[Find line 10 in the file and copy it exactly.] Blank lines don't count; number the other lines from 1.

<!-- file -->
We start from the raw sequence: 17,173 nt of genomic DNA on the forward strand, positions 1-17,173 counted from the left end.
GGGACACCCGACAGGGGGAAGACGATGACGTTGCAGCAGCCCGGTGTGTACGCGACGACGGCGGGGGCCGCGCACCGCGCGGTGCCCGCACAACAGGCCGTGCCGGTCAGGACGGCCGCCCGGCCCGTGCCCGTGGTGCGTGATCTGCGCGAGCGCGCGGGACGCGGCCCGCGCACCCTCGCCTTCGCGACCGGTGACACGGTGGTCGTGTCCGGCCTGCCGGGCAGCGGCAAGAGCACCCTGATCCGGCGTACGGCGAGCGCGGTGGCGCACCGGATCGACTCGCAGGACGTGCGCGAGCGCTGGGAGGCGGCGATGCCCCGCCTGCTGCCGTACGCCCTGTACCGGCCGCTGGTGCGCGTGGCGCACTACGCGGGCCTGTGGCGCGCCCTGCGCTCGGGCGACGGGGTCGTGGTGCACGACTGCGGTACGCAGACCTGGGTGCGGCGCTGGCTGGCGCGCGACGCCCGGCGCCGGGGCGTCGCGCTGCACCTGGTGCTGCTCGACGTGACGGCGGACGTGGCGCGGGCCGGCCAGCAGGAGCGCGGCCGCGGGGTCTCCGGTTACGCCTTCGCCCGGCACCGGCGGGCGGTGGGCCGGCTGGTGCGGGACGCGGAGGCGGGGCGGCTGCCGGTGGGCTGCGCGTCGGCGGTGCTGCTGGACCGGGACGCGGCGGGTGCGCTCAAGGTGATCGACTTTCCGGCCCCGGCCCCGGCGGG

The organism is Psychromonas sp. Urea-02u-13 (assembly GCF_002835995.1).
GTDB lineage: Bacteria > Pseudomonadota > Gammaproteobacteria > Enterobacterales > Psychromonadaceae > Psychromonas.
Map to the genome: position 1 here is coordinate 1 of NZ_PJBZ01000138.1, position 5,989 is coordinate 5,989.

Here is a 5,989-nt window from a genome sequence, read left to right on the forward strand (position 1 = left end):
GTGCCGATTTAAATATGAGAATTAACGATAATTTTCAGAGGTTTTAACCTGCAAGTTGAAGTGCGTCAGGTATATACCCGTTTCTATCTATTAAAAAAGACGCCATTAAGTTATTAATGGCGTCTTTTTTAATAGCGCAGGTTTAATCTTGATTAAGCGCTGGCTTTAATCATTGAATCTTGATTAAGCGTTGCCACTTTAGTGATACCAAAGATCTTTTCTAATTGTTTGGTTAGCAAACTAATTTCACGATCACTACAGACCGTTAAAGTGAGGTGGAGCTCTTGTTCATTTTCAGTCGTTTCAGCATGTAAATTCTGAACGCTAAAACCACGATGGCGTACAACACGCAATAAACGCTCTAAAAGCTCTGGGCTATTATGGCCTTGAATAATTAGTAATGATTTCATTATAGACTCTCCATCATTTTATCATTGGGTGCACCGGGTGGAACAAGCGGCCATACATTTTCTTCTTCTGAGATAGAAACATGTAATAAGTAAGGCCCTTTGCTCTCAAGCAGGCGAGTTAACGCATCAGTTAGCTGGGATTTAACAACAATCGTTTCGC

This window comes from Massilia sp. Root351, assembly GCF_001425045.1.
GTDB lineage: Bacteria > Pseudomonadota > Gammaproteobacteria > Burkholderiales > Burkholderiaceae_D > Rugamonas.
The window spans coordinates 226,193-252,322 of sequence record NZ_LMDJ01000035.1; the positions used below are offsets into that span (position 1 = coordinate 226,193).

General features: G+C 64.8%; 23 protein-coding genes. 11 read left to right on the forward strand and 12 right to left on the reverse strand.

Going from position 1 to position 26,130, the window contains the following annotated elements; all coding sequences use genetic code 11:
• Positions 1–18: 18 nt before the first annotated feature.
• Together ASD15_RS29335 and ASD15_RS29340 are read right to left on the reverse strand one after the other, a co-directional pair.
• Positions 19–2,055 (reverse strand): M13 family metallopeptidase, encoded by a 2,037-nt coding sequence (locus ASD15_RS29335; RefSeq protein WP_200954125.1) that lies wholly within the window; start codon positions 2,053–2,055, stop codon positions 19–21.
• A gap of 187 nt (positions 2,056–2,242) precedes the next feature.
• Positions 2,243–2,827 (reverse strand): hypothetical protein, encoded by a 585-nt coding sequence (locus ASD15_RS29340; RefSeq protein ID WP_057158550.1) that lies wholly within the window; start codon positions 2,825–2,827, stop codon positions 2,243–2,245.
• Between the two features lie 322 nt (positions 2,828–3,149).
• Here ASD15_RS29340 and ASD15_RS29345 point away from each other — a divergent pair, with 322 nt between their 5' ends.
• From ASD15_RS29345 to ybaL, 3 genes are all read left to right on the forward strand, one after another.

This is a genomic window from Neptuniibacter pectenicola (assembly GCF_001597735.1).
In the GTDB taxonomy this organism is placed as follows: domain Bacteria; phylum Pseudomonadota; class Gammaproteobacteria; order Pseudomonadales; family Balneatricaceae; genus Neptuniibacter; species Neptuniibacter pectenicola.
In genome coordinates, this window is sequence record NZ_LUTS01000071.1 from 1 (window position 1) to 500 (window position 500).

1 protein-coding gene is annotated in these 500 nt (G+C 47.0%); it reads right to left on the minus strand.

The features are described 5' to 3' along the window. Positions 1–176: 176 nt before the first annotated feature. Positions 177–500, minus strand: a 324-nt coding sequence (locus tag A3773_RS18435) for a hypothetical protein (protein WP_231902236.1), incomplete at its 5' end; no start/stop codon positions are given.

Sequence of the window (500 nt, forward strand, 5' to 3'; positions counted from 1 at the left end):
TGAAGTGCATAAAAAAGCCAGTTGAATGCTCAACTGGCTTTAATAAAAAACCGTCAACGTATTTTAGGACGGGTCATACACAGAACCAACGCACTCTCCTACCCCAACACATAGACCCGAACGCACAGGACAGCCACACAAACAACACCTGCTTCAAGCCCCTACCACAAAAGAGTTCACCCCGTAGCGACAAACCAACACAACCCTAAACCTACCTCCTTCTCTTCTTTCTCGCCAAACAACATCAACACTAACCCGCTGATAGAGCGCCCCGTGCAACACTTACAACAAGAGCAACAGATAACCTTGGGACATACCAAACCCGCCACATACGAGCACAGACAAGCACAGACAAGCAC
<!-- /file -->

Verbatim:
The window spans coordinates 226,193-252,322 of sequence record NZ_LMDJ01000035.1; the positions used below are offsets into that span (position 1 = coordinate 226,193).